Period crime drama Ripper Street has been axed after two series, the BBC has confirmed.
The Victorian period piece – starring Matthew Macfadyen, Jerome Flynn and Adam Rothenberg – had struggled in the ratings over the course of its second series, taking a considerable hit from a clash with I’m A Celebrity… Get Me Out of Here! over on ITV. Before the jungle reality series began airing, Ripper Street was pulling in close to 4m, but shed 670,000 viewers in the week I’m a Celeb kicked off its 11th series, with last Monday’s episode scoring just 3.26m compared with its rival’s 8.2m.
The news that the show would not return for a third series was first revealed by Flynn on radio station BBC London 94.9 last night during an interview with presenter Simon Lederman. “We found out this week that the third series of Ripper Street isn’t going,” he said. “We’re all in shock.
“It was up against I’m A Celebrity… Get Me Out of Here! and that’s been cited as one of the reasons in terms of viewing figures. We’re all in absolute shock because it’s a wonderful job and we feel like it’s kind of this unfinished work.”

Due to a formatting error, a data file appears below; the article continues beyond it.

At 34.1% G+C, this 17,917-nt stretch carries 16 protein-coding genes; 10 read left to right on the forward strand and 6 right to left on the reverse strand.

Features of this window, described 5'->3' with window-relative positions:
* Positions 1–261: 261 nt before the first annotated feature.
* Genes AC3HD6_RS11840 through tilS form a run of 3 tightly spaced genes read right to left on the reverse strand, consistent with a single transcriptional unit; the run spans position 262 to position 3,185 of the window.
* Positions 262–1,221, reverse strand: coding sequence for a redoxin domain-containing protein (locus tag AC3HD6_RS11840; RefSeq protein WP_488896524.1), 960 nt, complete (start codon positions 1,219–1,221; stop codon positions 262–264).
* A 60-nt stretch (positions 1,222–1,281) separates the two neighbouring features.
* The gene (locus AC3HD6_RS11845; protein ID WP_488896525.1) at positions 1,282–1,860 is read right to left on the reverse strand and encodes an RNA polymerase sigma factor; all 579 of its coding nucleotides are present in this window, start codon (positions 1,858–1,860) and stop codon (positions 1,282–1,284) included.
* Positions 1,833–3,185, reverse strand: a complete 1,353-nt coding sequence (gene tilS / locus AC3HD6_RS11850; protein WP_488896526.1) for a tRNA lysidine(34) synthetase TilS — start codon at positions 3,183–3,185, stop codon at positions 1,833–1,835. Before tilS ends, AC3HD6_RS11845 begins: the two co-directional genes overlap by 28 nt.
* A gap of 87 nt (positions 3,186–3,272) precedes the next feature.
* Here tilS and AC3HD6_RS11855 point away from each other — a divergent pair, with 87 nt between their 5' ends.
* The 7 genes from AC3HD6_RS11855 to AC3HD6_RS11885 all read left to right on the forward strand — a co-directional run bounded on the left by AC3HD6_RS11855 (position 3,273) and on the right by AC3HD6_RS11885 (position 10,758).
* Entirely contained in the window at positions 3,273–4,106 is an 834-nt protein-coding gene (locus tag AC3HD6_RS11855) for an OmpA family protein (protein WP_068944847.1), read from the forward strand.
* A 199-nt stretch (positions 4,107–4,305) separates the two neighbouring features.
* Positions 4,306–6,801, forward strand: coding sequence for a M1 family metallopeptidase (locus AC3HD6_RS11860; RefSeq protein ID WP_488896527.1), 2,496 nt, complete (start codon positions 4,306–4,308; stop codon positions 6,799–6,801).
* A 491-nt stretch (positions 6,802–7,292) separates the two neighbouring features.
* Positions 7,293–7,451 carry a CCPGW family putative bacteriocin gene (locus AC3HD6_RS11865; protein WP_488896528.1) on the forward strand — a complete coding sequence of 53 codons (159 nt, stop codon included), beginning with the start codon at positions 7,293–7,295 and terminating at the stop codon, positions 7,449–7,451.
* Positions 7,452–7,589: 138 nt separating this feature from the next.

Flynn went on to hint that he was still waiting on a chance that the decision might be reversed. “We’re hoping it will turn around if anyone from the BBC is listening.”
The series, which concludes its current run on Monday 16 December, follows the often grisly crimes and misdemeanours taking place in a Victorian Whitechapel governed by Matthew Macfadyen’s Inspector Reid and Flynn’s Sergeant Bennet Drake.
“There’s these wonderful storylines which Richard [Warlow] and Toby [Finlay], the writers, have marked out,” continued Flynn, “and it’s one of the most captivating characters I’ve played and also been part of in terms of the story, so it is suddenly like a marriage being broken.”
A BBC spokeswoman later confirmed the news: “We are very proud of Ripper Street which has enjoyed two highly ambitious series on BBC1. However, the second series didn’t bring the audience we hoped and in order to make room for creative renewal and new ideas it won’t be returning.”